Since childhood, we have always been taught to be honest, not to lie or not to deceive others—yet the most important thing is that we must not deceive ourselves.

A story in The Brothers Karamazov by a Russian novelist Fyodor Dostoevsky—the main character, Fyodor Pavlovich, brought his son to the monastery to meet Father Zosima, the Elder. He knelt down and asked the Elder how to get eternal life, Father Zosima then answered and told him not to drink too much, not to talk through his hat, not to be obsessed over women or money, and shut down his taverns. More importantly—not to lie.

“First of all, do not lie to yourself,” the Elder explained, those who lie to themselves and believe in their lies will eventually lose their ability to distinguish right from wrong. Not only will they be unable to distinguish his / her own right and wrong, they will also begin to be unable to distinguish right from wrong in the world. As a result, they will neither respect themselves nor the others. Because they do not respect anyone, they will not find love. Without love, they will indulge in lust for pleasure, do evil, and finally become a beast. All these stem from the constant lying to others and oneself.

Similarly, traditional Chinese culture lectures people on the dangers of self-deception.

The Great Learning emphasizes “Making the thoughts sincere”, which means one must not practice self-deception—just as we would be repulsed by rancid smell, or we would be pleased by beautiful colours— everything should come from our hearts. Zhu Xi later explained the definition of self-deception in Juan 16 of Classified Conversations of Master Zhu—as if one wants to do good, yet behind is a person who opposes the good acts; as if one wants to do evil, yet behind is a person who disagrees with the evil acts; as if one claims to have 120 catties of rice when he / she only has 108 catties—the one who owes is the root of self-deception.

Zhu Xi indicated that when one wants to do good, one should realize of his / her limitation, if one does not speak of this limitation, and even try to hide it, then this will be considered self-deception. The biggest problem of which is, as Zhu Xi pointed out, “to disguise the true evil with the false good”. (Juan 16, Classified Conversations of Master Zhu) Therefore, self-deception is worse than deceiving others.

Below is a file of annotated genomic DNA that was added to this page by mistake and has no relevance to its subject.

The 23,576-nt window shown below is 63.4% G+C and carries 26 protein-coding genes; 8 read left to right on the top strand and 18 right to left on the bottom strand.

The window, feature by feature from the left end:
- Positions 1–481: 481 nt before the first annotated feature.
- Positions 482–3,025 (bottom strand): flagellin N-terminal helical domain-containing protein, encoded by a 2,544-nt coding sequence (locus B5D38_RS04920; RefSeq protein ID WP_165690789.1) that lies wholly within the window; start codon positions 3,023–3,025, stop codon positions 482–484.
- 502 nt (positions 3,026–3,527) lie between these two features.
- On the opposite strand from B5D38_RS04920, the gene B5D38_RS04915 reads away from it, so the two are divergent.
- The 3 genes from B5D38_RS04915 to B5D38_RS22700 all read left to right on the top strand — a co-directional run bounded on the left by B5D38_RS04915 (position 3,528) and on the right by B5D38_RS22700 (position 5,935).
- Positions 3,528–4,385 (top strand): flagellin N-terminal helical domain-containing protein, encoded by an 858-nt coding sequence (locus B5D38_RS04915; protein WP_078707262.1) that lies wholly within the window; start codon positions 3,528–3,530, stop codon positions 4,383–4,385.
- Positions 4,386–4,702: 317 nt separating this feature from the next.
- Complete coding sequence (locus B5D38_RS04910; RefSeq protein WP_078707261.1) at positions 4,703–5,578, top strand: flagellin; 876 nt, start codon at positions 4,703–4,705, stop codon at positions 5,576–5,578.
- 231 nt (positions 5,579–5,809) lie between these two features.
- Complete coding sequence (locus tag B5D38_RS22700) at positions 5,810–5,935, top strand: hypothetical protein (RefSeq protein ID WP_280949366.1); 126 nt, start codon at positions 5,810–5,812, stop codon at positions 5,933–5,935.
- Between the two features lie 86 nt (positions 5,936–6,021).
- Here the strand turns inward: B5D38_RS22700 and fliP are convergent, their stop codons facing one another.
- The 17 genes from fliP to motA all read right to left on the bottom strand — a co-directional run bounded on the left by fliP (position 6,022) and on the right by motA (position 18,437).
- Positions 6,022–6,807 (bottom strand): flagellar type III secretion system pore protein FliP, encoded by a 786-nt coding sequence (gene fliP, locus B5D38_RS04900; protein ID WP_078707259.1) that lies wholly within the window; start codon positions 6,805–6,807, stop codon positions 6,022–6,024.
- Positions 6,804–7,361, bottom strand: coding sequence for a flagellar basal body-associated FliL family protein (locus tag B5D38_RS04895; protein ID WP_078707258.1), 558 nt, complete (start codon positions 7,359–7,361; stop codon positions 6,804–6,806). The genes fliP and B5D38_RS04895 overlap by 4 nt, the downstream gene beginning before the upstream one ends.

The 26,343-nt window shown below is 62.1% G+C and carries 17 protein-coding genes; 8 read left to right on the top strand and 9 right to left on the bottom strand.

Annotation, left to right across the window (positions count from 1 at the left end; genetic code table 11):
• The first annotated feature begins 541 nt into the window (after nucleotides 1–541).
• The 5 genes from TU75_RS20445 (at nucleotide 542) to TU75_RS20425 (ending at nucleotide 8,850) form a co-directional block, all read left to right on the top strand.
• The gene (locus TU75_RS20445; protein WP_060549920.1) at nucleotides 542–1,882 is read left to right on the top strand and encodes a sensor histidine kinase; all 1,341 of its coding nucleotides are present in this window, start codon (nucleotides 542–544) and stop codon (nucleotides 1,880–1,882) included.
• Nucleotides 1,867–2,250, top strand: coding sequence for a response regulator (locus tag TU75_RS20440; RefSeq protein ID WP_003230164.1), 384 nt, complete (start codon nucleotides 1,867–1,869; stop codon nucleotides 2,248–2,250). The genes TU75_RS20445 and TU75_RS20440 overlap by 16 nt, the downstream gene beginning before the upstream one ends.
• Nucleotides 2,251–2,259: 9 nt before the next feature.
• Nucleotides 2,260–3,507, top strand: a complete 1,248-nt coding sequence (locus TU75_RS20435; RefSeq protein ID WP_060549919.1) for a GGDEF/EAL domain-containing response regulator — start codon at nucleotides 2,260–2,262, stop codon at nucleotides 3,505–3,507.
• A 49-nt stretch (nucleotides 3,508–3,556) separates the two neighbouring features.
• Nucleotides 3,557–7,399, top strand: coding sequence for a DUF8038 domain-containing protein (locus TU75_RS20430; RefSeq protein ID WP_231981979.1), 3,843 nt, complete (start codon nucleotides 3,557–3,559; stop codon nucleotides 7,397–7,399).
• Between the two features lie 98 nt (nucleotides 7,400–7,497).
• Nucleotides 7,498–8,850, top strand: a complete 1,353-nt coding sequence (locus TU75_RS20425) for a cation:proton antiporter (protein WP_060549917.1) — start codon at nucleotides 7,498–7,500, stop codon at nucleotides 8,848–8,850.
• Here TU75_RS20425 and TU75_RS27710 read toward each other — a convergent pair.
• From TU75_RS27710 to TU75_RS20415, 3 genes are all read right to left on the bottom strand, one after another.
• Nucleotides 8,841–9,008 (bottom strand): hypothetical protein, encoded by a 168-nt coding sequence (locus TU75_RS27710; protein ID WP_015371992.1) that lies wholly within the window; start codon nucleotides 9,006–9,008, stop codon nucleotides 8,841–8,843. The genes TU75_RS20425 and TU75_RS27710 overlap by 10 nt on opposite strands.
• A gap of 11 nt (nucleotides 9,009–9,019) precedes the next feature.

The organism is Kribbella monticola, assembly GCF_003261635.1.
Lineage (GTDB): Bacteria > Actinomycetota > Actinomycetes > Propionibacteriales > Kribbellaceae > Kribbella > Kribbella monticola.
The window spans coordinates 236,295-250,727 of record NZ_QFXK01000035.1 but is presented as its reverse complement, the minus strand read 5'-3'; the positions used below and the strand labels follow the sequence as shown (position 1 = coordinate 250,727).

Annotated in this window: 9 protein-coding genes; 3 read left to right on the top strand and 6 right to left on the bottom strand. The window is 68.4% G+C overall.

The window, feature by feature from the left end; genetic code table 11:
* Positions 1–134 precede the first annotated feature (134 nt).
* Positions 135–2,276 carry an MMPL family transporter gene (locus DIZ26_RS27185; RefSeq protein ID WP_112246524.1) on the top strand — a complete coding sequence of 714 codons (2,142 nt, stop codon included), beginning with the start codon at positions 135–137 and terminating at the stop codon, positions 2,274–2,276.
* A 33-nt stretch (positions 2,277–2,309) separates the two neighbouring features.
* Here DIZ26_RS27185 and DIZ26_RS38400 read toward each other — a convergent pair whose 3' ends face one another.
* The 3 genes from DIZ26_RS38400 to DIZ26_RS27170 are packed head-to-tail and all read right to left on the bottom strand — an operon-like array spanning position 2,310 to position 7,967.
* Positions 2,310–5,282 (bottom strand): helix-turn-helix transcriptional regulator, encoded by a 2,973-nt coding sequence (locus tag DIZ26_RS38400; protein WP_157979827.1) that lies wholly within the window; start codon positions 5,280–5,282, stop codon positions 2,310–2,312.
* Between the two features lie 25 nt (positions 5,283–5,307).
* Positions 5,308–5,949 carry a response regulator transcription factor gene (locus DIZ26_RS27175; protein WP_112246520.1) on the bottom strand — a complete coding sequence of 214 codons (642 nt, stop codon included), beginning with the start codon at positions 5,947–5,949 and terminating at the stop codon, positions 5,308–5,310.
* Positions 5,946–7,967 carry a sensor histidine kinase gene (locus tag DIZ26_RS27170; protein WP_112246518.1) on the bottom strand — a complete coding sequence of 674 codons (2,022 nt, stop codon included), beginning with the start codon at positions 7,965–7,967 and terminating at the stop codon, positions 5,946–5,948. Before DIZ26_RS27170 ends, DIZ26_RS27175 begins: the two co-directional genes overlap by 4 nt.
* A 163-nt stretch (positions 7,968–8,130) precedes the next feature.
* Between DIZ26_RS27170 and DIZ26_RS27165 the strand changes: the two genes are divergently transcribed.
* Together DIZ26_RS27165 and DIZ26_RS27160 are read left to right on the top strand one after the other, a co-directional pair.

On the one hand, the Christian faith advises people not to lie.

For instance, “The Lord detests lying lips, but he delights in people who are trustworthy.”

Proverbs 12:22 NIV

“Do not lie to each other, since you have taken off your old self with its practices”

Colossians 3:9-10

Moreover, Christianity emphasizes the hearts and advocates staying true to oneself—same as Chinese culture.

“If anyone thinks they are something when they are not, they deceive themselves,” (Galatians 6:3) Paul warned, “Do not be deceived: God cannot be mocked. A man reaps what he sows.” (Galatians 6:7) The author of James reminded believers, “Do not merely listen to the word, and so deceive yourselves. Do what it says,” (James 1:22) he reiterated, “Those who consider themselves religious and yet do not keep a tight rein on their tongues deceive themselves, and their religion is worthless.” (James 1:26) “If we claim to have fellowship with him and yet walk in the darkness, we lie and do not live out the truth,” (1 John 1:6) the author of the Gospel John said, “If we claim to be without sin, we deceive ourselves and the truth is not in us.” (1 John 1:8)

In this time of paradox, where the world is filled with hypocrisy and lies. We pray that the Lord will protect us and enable us to be honest, from falling into self-deceptive lies, and treat ourselves honestly and live a sincere life. Amen!